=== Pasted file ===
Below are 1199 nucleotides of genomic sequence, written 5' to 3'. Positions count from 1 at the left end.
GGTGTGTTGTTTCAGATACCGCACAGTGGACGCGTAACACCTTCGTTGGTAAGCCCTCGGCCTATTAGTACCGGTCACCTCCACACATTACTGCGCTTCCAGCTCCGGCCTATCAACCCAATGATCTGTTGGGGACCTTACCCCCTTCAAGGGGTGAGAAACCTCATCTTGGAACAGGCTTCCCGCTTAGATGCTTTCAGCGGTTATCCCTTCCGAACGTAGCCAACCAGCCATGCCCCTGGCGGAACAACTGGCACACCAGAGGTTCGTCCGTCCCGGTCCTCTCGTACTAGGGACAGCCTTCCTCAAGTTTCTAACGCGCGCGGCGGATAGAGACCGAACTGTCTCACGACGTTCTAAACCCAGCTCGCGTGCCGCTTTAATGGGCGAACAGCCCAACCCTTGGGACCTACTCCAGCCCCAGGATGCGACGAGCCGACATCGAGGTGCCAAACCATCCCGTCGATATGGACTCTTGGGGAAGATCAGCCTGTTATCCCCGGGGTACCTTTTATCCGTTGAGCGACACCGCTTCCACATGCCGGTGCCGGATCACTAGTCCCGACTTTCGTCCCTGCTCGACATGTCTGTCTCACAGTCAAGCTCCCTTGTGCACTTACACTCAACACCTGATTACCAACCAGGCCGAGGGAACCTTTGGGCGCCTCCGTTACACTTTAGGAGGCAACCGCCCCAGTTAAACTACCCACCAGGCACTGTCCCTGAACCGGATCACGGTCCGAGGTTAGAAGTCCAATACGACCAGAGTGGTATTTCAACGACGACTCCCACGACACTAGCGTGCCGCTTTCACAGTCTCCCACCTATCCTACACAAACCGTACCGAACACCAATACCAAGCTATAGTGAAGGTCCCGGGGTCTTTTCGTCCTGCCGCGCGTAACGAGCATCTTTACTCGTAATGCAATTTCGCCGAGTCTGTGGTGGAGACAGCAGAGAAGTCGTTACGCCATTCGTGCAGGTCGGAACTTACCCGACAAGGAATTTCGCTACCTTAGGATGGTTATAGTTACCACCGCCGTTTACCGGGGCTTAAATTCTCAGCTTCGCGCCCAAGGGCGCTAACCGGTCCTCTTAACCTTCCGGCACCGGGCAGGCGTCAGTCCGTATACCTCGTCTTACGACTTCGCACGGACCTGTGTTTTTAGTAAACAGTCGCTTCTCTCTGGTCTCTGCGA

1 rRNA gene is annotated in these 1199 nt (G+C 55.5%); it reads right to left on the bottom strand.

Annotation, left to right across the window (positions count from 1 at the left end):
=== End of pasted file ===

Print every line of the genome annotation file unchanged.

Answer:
Below are 1199 nucleotides of genomic sequence, written 5' to 3'. Positions count from 1 at the left end.
GGTGTGTTGTTTCAGATACCGCACAGTGGACGCGTAACACCTTCGTTGGTAAGCCCTCGGCCTATTAGTACCGGTCACCTCCACACATTACTGCGCTTCCAGCTCCGGCCTATCAACCCAATGATCTGTTGGGGACCTTACCCCCTTCAAGGGGTGAGAAACCTCATCTTGGAACAGGCTTCCCGCTTAGATGCTTTCAGCGGTTATCCCTTCCGAACGTAGCCAACCAGCCATGCCCCTGGCGGAACAACTGGCACACCAGAGGTTCGTCCGTCCCGGTCCTCTCGTACTAGGGACAGCCTTCCTCAAGTTTCTAACGCGCGCGGCGGATAGAGACCGAACTGTCTCACGACGTTCTAAACCCAGCTCGCGTGCCGCTTTAATGGGCGAACAGCCCAACCCTTGGGACCTACTCCAGCCCCAGGATGCGACGAGCCGACATCGAGGTGCCAAACCATCCCGTCGATATGGACTCTTGGGGAAGATCAGCCTGTTATCCCCGGGGTACCTTTTATCCGTTGAGCGACACCGCTTCCACATGCCGGTGCCGGATCACTAGTCCCGACTTTCGTCCCTGCTCGACATGTCTGTCTCACAGTCAAGCTCCCTTGTGCACTTACACTCAACACCTGATTACCAACCAGGCCGAGGGAACCTTTGGGCGCCTCCGTTACACTTTAGGAGGCAACCGCCCCAGTTAAACTACCCACCAGGCACTGTCCCTGAACCGGATCACGGTCCGAGGTTAGAAGTCCAATACGACCAGAGTGGTATTTCAACGACGACTCCCACGACACTAGCGTGCCGCTTTCACAGTCTCCCACCTATCCTACACAAACCGTACCGAACACCAATACCAAGCTATAGTGAAGGTCCCGGGGTCTTTTCGTCCTGCCGCGCGTAACGAGCATCTTTACTCGTAATGCAATTTCGCCGAGTCTGTGGTGGAGACAGCAGAGAAGTCGTTACGCCATTCGTGCAGGTCGGAACTTACCCGACAAGGAATTTCGCTACCTTAGGATGGTTATAGTTACCACCGCCGTTTACCGGGGCTTAAATTCTCAGCTTCGCGCCCAAGGGCGCTAACCGGTCCTCTTAACCTTCCGGCACCGGGCAGGCGTCAGTCCGTATACCTCGTCTTACGACTTCGCACGGACCTGTGTTTTTAGTAAACAGTCGCTTCTCTCTGGTCTCTGCGA

1 rRNA gene is annotated in these 1199 nt (G+C 55.5%); it reads right to left on the bottom strand.

Annotation, left to right across the window (positions count from 1 at the left end):